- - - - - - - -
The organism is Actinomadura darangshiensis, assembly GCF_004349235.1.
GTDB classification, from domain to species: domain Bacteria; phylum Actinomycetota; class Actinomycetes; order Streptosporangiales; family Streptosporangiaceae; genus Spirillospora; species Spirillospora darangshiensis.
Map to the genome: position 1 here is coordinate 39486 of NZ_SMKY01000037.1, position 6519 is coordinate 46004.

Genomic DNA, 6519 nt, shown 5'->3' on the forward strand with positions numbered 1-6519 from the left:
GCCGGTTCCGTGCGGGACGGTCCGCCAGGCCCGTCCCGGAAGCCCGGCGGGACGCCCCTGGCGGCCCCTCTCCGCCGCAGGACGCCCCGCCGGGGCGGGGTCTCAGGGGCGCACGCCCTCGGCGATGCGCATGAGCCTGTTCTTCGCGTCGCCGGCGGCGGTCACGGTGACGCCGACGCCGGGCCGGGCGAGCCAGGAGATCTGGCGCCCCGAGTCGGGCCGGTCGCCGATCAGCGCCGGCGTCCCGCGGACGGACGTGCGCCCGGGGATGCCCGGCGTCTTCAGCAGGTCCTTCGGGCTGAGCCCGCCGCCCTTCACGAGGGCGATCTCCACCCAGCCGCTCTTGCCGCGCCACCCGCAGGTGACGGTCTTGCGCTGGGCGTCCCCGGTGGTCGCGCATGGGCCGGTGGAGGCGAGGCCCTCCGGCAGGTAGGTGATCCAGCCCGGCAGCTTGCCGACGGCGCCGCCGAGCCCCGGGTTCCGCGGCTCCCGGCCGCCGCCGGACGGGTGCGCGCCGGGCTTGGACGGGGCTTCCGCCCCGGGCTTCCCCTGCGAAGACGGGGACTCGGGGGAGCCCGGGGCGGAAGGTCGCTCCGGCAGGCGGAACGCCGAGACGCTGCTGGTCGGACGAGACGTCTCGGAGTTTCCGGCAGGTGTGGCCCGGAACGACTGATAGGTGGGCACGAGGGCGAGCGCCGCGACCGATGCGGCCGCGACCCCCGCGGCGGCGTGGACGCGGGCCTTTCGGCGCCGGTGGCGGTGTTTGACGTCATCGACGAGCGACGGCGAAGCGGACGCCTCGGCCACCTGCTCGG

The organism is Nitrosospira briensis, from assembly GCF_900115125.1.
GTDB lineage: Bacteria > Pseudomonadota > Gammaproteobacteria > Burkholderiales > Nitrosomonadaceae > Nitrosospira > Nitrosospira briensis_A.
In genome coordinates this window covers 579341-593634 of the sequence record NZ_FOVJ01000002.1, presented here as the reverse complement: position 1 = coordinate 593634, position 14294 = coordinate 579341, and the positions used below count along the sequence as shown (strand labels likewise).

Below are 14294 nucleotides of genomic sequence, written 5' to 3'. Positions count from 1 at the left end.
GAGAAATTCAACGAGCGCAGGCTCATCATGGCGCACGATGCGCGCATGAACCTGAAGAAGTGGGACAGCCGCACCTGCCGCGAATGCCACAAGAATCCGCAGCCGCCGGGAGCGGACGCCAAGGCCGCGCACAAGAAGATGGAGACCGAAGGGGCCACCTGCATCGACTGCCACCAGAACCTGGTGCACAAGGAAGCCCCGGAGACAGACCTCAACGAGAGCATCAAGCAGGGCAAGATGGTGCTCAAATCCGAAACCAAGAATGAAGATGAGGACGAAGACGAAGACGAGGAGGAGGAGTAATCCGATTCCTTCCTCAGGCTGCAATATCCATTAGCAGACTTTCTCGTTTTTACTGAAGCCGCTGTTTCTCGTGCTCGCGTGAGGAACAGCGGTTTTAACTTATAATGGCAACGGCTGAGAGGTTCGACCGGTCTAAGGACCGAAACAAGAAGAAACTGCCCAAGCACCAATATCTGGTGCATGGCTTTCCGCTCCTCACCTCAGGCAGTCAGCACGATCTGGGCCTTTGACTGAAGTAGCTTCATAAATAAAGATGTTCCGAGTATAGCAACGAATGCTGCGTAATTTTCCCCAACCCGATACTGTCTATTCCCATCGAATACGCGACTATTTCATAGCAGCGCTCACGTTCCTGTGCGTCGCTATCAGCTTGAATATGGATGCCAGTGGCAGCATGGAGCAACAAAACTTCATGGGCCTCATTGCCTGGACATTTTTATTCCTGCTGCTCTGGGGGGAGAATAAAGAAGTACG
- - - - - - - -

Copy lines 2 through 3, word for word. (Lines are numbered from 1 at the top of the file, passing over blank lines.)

GTDB classification, from domain to species: domain Bacteria; phylum Actinomycetota; class Actinomycetes; order Streptosporangiales; family Streptosporangiaceae; genus Spirillospora; species Spirillospora darangshiensis.
Map to the genome: position 1 here is coordinate 39486 of NZ_SMKY01000037.1, position 6519 is coordinate 46004.